Cedros Composite School is located in "Bonasse Village, Trinidad" [7]

Oil fields[edit]

According to a 2015 article in the Trinidad Express Newspapers[8] there are onshore oil deposits located in Cedros. However it is my opinion (Jennifer Bailey's) that given the current price of oil worldwide at 2016, the cost of extraction may involve considerable cash outflows which may not be receovered from the sale of oil in the near future, hence the cash outflows in certain companies may exceed the inflows at a point in time. Given the strategic importance of the extraction of oil, one may examine the needs of the shareholders in companies and their reserves now and over time.

There are also shallow oil fields which are located in Cedros according to information provided by the Trinidad Express in 2015.[9]

Cedros Public Library[edit]

The Cedros Public Library is located in the Cedros Composite School according to the NALIS website. Thus the Public Library falls under the Authority of the National Library Information System even though it is housed in a school compound.[10] As there has been an expansion in the services which the Public Library offers, some of which are: free internet access on computers for an hour per day for a person, access to books online and access to research facilities once a person joins a Library and signs up for the service, there should be an increase in borrowings from the Cedros area with the availability of services in the Library. Also available from most NALIS Public Libraries are DVDs with movies which cater to the needs of children and adults.

Smelter[edit]

In 2005–06, the Government of Trinidad and Tobago led by the Prime Minister of T&T – Patrick Manning announced an initiative to rapidly industrialise the Cedros area. One of the projects devised for Cedros was the establishment of an Alumina smelter plant which was backed by ALCOA. Residents living in the Cedros area opposed the project. The plant was touted as becoming one of the biggest alumina smelter plants in the world once completed; however, residents in Cedros claimed that ash from the plant could contaminate the local area's soil and may lead to possible respiratory-health issues in the long run.[11][12][13][14] The Smelter project was cancelled in September 2010.[15]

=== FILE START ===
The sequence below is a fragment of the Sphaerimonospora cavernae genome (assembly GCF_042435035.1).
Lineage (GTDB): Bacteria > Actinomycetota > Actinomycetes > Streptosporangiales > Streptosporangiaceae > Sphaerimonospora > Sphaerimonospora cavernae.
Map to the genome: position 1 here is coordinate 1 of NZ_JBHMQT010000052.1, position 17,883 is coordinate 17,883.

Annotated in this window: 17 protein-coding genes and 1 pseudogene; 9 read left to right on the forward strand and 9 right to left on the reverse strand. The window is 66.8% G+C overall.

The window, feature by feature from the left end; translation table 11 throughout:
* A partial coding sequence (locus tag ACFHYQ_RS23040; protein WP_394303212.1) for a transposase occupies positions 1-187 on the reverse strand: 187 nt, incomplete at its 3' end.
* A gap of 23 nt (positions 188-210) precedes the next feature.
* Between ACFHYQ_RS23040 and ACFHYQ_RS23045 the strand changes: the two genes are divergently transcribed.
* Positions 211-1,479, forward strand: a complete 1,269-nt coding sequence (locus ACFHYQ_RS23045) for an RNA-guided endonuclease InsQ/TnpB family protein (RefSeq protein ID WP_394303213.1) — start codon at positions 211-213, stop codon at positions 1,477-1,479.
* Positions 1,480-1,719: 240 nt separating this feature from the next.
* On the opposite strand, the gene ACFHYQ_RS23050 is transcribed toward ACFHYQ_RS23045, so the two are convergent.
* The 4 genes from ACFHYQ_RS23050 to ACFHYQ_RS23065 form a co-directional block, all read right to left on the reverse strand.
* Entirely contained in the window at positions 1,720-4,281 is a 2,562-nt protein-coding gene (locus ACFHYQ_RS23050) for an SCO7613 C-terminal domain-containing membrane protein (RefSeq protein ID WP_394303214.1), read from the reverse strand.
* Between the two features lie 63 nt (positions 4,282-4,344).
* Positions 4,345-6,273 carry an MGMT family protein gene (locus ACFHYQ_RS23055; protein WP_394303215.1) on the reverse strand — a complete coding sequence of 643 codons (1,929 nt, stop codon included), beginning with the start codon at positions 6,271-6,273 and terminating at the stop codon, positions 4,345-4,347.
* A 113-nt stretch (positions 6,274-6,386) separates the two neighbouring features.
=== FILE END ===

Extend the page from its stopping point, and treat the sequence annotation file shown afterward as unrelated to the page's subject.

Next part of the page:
Notable natives of Cedros[edit]

  • Mervyn Malcolm Dymally, Lieutenant Governor of California, 1975–79; and U.S. Representative from California 31st District, 1981–93; delegate to Democratic National Convention from California, 2004.

References[edit]

  1. ^ Best of Trinidad.Com/ Communities http://www.bestoftrinidad.com/communities/cedros.html
  2. ^ "Cedros always buzzing with V'zuelan trade". Retrieved 13 September 2016. 
  3. ^ TT Geo View Cedros Bay http://tt.geoview.info/cedros_bay_trinidad_and_tobago,672299p
  4. ^ "Cedros to Columbus Bay and Icacos – Island Hikers / Fitness Walkers". Retrieved 13 September 2016. 
  5. ^ http://faolex.fao.org/docs/pdf/tri106219.pdf
  6. ^ Flickr Photo Angelo Bissessarsingh https://www.flickr.com/photos/39646565@N05/3682839830
  7. ^ Trini Compasshttp://www.trinicompass.com/cedros_composite_school
  8. ^ Trinidad Expresshttp://www.trinidadexpress.com/20150721/business/what8217s-in-cedros-200-million-barrels-of-oil,
  9. ^ Trinidad Express http://www.trinidadexpress.com/20150721/business/what 8217s-in-cedros-200-million-barrels-of-oil
  10. ^ NALIS Public Libraries http://www.nalis.gov.tt/Libraries/PublicLibraries/FindaPublicLibrary/tabid/63/Default.aspx?PageContentID=14
  11. ^ "Saving Iceland » Alcoa Facing Growing Protests Over Proposed Trinidad Smelter". Retrieved 13 September 2016. 
  12. ^ [1]
  13. ^ "Office of the Prime Minister". Retrieved 13 September 2016. 
  14. ^ [2]
  15. ^ "Trinidad gov't drops former leader's smelter plan – BusinessWeek". Retrieved 2010-09-16. 

External links[edit]